Ride, Ulrika Spacek: Liverpool O2 Academy

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Ride

Ride

Ride rock out with the best of them at the O2 as Getintothis’ Jamie Bowman confirms after a night of not quite shoegazy indie disco.

There’s a gasp as we enter the O2 Academy for tonight’s gig from indie heroes Ride.

Turn right” say the doormen meaning the show is actually taking place in the cavernous venue’s smaller room rather than the 1k+ larger arena upstairs.

Surely some mistake given the band played one of their early comeback gigs in the larger room just last year and in the months since have released a rapturously received album proclaimed by fans and critics as one of their best?

Well the promoter’s loss is certainly our gain tonight with a disbelieving crowd having to pinch themselves that they’re seeing the band in the kind of space they were playing around 27 years ago when those early Creation EPs turned them into the darlings of the music press.

If Ride themselves are disappointed they don’t show it as they open confidently with Lannoy Point – the first track on June’s Weather Diaries and a song that is almost quintessential Ride with Andy Bell’s circular riff surrounding Mark Gardener’s dreamy vocals to fine effect.

Comeback single Charm Assault quickly follows and judging by the warm approval and bellowed chorus these new songs have been taken to heart of the Ride fans present.

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It’s this feeling that raises tonight’s gig above the kind of gentle trip down the early 90s indie disco it could have been. Third track Seagull , the opener from the band’s classic debut Nowhere explodes out of the traps with an urgency that belies the fact this is a band approaching middle age and until last year one that hadn’t played together for 20 years.

Key to this urgency is the band’s rhythm section with Loz Colbert’s octopus-armed drumming and Steve Queralt’s propulsive bass driving the songs both old and new with a thrilling sense of dynamics. It ensures other new tracks like All I Want and the album’s title track slip seamlessly into a set alongside exuberant early favourites like Taste and Like A Daydream.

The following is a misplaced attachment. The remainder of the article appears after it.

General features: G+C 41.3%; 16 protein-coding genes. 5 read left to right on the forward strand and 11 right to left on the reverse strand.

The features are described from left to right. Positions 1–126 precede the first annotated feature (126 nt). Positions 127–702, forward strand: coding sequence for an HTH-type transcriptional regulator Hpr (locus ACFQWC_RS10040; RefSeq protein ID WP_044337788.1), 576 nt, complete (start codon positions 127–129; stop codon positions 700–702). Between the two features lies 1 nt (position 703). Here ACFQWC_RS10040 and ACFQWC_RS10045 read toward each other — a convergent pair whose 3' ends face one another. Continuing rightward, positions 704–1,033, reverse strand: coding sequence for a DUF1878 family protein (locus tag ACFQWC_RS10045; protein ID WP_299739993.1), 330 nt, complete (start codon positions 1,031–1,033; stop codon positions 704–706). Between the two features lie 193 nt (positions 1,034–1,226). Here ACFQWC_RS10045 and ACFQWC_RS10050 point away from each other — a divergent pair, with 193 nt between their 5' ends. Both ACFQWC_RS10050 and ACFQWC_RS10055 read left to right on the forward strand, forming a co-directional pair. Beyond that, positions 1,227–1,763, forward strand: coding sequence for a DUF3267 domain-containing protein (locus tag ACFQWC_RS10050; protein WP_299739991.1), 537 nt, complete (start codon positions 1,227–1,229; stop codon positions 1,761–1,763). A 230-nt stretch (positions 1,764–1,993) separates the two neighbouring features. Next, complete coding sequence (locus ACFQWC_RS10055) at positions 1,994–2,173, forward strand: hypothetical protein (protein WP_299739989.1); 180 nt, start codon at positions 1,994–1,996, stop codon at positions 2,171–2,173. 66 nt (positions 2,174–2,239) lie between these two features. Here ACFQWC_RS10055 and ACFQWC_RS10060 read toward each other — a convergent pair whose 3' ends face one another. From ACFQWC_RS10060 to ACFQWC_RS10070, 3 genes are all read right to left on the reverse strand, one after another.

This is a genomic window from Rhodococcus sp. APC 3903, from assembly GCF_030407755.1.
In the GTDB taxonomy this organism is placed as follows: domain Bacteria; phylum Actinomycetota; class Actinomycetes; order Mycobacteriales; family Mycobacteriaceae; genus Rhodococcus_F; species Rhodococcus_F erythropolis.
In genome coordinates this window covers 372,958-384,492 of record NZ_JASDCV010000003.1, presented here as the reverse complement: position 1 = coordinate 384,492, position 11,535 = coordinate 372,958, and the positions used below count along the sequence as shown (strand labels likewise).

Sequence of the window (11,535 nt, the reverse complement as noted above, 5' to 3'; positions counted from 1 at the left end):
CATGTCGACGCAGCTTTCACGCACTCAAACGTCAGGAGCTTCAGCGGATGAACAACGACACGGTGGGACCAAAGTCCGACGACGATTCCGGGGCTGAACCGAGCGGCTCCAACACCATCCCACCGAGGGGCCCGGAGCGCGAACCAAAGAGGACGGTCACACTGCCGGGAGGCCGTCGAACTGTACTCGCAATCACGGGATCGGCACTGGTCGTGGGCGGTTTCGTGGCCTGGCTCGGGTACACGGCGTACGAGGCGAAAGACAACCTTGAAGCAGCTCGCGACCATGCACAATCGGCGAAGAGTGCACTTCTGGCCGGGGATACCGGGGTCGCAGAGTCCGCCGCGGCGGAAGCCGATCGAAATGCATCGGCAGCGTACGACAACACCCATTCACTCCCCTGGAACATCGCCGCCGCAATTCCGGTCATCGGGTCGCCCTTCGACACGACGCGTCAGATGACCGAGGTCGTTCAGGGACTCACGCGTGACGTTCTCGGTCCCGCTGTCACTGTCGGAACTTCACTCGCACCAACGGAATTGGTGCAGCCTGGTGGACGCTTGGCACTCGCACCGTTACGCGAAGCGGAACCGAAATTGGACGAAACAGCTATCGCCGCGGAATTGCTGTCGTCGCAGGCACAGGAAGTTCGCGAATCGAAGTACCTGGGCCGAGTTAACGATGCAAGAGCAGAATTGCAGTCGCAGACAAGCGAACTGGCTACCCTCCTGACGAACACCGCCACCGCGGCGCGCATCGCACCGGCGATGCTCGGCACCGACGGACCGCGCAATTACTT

There’s even space for the Brydsian jangle of From Time To Time from the unloved but underrated Carnival of Light album.

While their reputation was always as fey Home Counties shoegazers, Ride can rock with best of them with Drive Blind’s explosive mid-section up there with the likes of My Bloody Valentine when it comes to ear-splitting crescendos. It’s the classic indie anthem Vapor Trail that brings the gig’s highlight though when after Bell dedicates the song’s endearing jangle to Shack’s Mick and John Head, the crowd proceed to sing the tune’s string refrain in true football crowd style. It’s a lovely moment.

Encoring with a massive-sounding Leave Them All Behind before a breakneck version of debut single Chelsea Girl brings the gig full circle in a perfect incidence of synchronicity. Comeback of the year? It’s hard to disagree…

Images by Getintothis’ Lucy McLachlan

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